November 03 2011
As a seasoned furniture restorer, Dominic Schuster has always been fascinated by decorative finishes. So when a client brought in a gilt-framed Georgian mirror with broken glass, he gave it new life by developing a technique that re-creates the soft, silvery look of antique mirror glass. As a result, his work has taken a completely new direction.
Unlike harsh, modern reflective glass, Schuster’s antiqued mirror glass is peppered with speckles and softened by foxing – just like old, silver- or mercury-backed mirrors. Interior designers and homeowners now beat a path to his studio (by appointment) to see the magical effects and respond with imaginative commissions.
“People are being quite adventurous,” says Schuster. One client wanted every inch of kitchen wall-space in a Kensington property covered with heavily antiqued mirror glass – even behind the hob, sink and above the door . “It works well with the brushed-steel worktops because it looks like beaten metal.”
Another client wanted an antiqued mirror glass bath panel and a tall wall panel installed behind the shower. “Water-splashes just look like additional blotches,” jokes Schuster, who also turned a downstairs cloakroom in a Hampstead house into a glittering jewel box in which the ceiling and walls are covered with verre églomisé (glass backed by silver-leaf). Further commissions have included mirror-cladding an entire living-room wall, creating a mirror-panelled wall for the dining room at Coworth Park hotel in Berkshire (first picture), and creating art-deco-style antiqued mirror panels above mantelpieces and within chimney-breast alcoves. Prices range from £285 to £375 per square metre, plus installation.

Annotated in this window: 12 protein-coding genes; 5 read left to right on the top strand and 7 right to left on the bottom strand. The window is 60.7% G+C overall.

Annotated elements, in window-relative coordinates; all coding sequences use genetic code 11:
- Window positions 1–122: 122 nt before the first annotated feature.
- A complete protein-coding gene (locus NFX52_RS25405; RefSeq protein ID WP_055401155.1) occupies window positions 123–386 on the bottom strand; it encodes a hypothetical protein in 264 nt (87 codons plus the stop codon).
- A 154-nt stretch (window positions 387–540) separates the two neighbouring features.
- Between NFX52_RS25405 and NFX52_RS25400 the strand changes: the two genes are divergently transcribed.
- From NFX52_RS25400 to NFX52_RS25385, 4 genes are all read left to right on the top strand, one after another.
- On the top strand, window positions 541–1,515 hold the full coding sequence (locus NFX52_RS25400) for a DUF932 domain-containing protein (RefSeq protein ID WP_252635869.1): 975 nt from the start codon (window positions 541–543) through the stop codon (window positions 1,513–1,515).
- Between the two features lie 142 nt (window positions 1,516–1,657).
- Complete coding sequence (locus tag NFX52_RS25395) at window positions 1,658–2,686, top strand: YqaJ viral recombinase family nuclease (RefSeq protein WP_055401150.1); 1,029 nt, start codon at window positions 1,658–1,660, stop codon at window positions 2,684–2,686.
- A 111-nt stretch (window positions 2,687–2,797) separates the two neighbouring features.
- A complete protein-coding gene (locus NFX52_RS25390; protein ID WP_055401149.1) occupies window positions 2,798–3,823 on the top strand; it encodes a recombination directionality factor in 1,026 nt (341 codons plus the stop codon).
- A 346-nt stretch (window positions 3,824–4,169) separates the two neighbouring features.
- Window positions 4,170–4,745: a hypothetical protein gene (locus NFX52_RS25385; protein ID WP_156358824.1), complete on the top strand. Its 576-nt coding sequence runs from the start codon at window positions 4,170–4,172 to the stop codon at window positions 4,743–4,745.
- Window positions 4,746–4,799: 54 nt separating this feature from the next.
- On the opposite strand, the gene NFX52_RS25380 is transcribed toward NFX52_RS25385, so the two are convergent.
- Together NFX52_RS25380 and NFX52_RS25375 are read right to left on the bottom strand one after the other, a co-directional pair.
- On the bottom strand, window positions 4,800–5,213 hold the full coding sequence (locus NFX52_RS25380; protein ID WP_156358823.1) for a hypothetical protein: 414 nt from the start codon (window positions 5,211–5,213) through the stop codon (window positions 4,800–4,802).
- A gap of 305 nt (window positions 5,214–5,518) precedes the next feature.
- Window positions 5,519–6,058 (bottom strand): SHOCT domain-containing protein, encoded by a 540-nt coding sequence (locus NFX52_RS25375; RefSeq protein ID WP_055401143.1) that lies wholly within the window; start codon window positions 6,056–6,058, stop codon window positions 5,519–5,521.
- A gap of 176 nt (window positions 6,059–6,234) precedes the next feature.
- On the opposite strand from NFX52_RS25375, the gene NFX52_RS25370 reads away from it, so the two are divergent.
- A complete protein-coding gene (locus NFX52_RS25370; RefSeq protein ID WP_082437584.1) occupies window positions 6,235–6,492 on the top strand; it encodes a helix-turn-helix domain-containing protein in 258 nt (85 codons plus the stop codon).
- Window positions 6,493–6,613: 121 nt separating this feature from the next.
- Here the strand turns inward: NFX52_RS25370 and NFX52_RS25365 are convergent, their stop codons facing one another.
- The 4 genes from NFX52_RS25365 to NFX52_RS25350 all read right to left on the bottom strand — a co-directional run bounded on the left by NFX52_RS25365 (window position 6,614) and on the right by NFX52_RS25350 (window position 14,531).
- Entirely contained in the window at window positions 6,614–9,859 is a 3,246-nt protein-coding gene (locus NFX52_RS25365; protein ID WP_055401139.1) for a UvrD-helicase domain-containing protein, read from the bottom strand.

Schuster also fits his silvery-grey glass into tabletops (either a client’s table or his own design) and artistically blends architectural photographic prints within antiqued mirrors (framed or unframed, second picture, from £595). “The possibilities are limitless,” he reflects.